We get paid Monday at midnight. On Tuesday I get groceries, spending our weekly food budget. After hubby’s diagnosis we ended up back in the grocery store on the weekend to pick up a few more diabetic friendly foods (the man who skips breakfast now has to eat it and we didn’t have anything at home other than my cereal which he truly hates). We didn’t spend a whole lot (less than $25.00) but the fact is we didn’t have any room in the weekly spending budget to account for that. I have a slight contingency built in to our weekly monies (ie 20-30 bucks that’s not accounted for) but that was spent on the new prescriptions we had to pick up for him (Thank God we have insurance that covered 80-100% of everything or it would have cost us hundreds). Where did that 25.00 come from? Our billing account, the mistake being I full well knew our insurance was due to come out Monday. I took a gamble thinking our pay might get deposited before the withdraw happens. It didn’t.

Cost of mistake #1? $90.00 in NSF charges ($45 for house ins, $45 for car insurance) plus our insurance charges a fee of $25.00/claim so another $50.00 I seriously had ZERO idea NSF charges were so high, until this week I have never had one. So our $25.00 grocery trip actually cost us $165.00. I’m ashamed.

Mistake #2.

Hubby was put on insulin. When we went to the pharmacy to pick up his new prescription the pharmacist gave us a vial of insulin. We thought hubby was supposed to be on the pen-loaded cartridge insulin but due to some miscommunication between us and the pharmacist (he confused us greatly) we ended up leaving the pharmacy with the vial before checking with the doctor to confirm he wanted vial vs. cartridge. He wanted cartridge so we unnecessarily paid for the vial.

Even with insurance, the cost of this mistake: $14.52 vial prescription we can’t use, plus the new prescriptions, about $32.00…total cost of mistake #2 $46.52. Ugh.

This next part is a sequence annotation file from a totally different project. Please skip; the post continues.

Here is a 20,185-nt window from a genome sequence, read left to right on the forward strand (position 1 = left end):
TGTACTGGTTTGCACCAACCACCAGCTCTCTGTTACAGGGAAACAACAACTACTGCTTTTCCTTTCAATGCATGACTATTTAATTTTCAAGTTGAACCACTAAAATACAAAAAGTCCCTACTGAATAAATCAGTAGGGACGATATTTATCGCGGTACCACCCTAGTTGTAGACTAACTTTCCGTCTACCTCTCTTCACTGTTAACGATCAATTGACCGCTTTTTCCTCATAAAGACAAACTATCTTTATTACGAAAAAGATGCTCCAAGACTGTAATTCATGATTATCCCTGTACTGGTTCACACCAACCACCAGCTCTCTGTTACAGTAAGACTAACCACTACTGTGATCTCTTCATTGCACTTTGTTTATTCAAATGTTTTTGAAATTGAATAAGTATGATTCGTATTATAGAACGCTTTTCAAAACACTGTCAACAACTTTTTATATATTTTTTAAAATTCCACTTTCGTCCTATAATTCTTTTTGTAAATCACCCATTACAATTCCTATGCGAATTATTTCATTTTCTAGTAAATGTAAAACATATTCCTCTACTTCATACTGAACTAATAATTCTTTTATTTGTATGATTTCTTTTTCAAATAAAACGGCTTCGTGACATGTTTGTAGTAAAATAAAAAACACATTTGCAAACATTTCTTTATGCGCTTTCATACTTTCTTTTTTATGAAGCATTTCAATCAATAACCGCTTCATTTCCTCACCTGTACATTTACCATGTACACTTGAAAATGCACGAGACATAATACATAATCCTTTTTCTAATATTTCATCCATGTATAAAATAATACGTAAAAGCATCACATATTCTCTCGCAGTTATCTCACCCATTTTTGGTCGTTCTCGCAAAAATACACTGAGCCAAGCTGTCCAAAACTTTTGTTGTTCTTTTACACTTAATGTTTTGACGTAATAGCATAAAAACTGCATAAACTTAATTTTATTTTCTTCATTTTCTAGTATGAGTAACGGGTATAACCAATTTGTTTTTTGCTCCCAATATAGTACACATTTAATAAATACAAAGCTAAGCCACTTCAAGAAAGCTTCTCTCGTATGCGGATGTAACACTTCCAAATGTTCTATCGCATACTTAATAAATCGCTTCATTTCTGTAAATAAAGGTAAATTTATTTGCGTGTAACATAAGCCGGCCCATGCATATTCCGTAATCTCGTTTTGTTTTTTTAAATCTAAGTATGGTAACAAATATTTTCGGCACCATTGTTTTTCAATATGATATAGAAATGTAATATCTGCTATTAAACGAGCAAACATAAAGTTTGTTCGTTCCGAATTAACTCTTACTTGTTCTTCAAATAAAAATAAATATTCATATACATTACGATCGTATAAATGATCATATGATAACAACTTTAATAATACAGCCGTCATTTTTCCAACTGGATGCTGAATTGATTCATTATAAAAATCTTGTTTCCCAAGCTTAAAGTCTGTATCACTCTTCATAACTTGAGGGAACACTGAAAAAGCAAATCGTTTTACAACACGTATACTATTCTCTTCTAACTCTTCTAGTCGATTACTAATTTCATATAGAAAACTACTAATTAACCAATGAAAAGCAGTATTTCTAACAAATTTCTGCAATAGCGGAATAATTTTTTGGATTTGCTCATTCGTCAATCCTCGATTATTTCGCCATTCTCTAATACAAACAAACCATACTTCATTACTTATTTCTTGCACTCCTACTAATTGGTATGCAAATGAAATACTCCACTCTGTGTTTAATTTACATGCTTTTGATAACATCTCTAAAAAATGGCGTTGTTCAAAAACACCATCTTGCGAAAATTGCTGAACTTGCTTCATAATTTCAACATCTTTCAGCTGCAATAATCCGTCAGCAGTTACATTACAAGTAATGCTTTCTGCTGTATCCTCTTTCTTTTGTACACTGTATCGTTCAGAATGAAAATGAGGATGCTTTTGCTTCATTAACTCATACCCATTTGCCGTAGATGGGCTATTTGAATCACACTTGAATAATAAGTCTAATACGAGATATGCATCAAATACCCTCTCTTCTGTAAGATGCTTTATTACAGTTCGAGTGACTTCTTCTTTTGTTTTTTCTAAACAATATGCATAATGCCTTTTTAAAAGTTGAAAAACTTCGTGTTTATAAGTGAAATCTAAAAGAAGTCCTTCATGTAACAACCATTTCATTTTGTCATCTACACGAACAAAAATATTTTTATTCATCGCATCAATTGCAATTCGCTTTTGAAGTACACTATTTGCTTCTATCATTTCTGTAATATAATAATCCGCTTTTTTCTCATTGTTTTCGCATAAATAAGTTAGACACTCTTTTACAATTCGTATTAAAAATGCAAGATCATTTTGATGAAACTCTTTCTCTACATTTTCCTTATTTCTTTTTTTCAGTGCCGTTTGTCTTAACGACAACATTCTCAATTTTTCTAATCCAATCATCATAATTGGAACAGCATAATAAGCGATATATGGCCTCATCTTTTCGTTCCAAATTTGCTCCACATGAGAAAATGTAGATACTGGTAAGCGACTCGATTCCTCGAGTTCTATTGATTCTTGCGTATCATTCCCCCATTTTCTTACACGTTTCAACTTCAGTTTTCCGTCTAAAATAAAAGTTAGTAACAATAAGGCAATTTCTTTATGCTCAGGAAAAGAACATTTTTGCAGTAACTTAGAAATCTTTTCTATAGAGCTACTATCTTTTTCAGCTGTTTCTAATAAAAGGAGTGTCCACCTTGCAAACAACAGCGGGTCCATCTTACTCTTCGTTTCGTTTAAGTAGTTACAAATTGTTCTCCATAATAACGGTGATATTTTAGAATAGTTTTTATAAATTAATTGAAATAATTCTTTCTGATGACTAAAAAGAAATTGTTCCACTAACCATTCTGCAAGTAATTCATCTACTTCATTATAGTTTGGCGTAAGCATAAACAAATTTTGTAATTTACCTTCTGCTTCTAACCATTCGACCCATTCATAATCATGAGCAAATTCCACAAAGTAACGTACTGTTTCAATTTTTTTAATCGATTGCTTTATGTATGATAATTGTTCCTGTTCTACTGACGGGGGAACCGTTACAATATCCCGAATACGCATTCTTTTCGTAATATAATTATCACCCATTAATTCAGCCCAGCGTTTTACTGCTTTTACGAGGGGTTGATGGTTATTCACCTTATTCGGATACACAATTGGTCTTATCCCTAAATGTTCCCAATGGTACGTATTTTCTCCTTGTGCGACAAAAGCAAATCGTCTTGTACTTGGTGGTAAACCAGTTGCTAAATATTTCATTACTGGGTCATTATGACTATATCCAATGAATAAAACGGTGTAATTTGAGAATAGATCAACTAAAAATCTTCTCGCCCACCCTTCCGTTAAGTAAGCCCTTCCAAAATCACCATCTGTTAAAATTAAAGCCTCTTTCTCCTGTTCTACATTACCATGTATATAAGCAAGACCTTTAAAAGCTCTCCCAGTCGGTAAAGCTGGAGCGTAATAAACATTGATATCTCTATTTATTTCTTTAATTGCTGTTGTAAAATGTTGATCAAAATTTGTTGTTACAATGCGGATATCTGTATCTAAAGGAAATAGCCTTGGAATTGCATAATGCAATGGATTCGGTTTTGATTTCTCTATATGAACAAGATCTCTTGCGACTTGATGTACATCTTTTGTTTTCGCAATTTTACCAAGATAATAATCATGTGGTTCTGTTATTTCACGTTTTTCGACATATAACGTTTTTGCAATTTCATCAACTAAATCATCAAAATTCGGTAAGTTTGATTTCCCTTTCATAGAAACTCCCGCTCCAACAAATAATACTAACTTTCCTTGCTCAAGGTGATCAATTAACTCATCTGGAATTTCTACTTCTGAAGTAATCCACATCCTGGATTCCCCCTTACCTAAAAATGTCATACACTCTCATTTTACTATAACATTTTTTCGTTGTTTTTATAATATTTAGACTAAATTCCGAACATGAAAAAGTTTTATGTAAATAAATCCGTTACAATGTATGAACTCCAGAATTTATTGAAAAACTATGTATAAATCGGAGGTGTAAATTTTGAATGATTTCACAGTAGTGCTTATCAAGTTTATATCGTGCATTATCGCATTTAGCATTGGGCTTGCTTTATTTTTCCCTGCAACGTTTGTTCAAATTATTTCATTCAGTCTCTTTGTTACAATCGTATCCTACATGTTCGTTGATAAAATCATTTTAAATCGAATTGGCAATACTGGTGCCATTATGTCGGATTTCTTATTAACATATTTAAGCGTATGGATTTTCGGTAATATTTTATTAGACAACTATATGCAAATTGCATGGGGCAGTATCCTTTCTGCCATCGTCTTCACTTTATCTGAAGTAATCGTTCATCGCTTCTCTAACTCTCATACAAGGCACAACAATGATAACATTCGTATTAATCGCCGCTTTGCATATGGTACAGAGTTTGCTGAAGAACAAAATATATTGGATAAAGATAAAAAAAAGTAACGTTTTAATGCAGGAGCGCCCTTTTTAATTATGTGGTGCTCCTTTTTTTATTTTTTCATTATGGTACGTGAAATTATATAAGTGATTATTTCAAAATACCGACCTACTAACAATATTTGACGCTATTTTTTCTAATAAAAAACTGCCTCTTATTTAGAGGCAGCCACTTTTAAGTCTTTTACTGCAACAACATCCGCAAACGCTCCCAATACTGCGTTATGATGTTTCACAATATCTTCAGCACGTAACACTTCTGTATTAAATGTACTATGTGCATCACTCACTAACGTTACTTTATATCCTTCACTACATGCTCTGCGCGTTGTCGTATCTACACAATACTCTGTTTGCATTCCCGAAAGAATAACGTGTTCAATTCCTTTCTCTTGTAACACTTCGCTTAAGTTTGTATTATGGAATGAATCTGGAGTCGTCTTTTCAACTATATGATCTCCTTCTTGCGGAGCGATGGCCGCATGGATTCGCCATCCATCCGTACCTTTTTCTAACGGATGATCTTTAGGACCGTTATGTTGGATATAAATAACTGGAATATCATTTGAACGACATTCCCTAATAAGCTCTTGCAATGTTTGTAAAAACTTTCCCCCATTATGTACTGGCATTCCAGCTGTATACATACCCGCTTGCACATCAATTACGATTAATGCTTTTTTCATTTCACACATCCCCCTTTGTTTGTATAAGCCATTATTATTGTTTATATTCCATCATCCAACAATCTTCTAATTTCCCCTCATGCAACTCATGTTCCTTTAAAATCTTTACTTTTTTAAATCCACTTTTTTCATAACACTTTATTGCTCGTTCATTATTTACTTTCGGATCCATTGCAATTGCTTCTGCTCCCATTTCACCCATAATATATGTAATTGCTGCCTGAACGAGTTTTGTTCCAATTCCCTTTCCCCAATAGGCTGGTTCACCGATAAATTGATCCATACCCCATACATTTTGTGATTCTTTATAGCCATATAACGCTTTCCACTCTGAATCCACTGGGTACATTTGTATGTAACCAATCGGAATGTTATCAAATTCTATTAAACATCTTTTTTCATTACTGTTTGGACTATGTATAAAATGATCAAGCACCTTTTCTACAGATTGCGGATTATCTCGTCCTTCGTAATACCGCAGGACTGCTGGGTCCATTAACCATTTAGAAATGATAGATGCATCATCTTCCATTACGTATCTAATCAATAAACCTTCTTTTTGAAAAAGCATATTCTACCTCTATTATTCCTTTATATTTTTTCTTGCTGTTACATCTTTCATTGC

Mistake #3

This really isn’t a huge mistake but may have lessened the blow of mistakes #1 and #2. Put too much gas in the car. I have a budget for weekly gas but put more than normal in this week thinking we would be going away this weekend with the family. We’re not going away now so ended up tying about $30.00 in gas money up, it’s probably less gas that we’ll need this coming week so will even out but that $30.00 would have come in handy.

Total of mistakes: $241.52 

I know people are sick of blog posts about emergency funds/savings but this is my personal blog about personal experiences and I’m just now seriously realizing the importance. Next pay, even if it’s $5.00 will be put into savings and NOT touched.

Here’s hoping for a better week next week. Happy Weekend 🙂

Saving While In Debt

This is something I struggle with. There’s something almost oxymoronic about having money in a bank account when you owe so much money.

Our savings account is currently at $0.03, I kid you not. We’re just starting everything and have yet to make a deposit. September is our catch-up month before starting fresh in October with the debt management program. We will be contributing to savings but when our (minimum payment) debt load is about 23% of our monthly income I cannot justify the suggested 10% savings. It is simply not going to happen.

Here’s what I’m thinking:

5% I can do, but not monthly. Hubby and I are paid bi-weekly I will be using our ‘extra pay months’ to top up our menial monthly savings to an annual total of 5%. The ‘leftover’ money from the extra pays will be put into savings as well for irregular ‘life stuff’ such as oil changes, home repairs, vet appointments etc. Again, I have a hard time savings, say $50/month for ‘home repairs’ when I might only need $200 a year.  I would much rather just set money into a ‘life savings’ account to be used only when needed, if needed at all.

Which brings me to my second point, since this is money that will only be used, if needed, do I really need to distinguish between the 5% annual savings for rainy day/emergencies or just have one account for everything? I mean we’re not using the money unless needed so do I really need to separate the two? Should I take the 5% and invest it?

I’m having a hard time defining how I should be saving and where the money should go (TFSA? RRSP? Sav acct?) I just feel like, for now, we should work up to a few thousand in an account incase we have an emergency but maybe not commit the money into a RRSP/TFSA until we’re done with the DMP, at which point we will have more freedom in the budget to allocate to ‘proper savings’ (RRSP’s etc).

Any insight or tips about what works for you would be fantastic!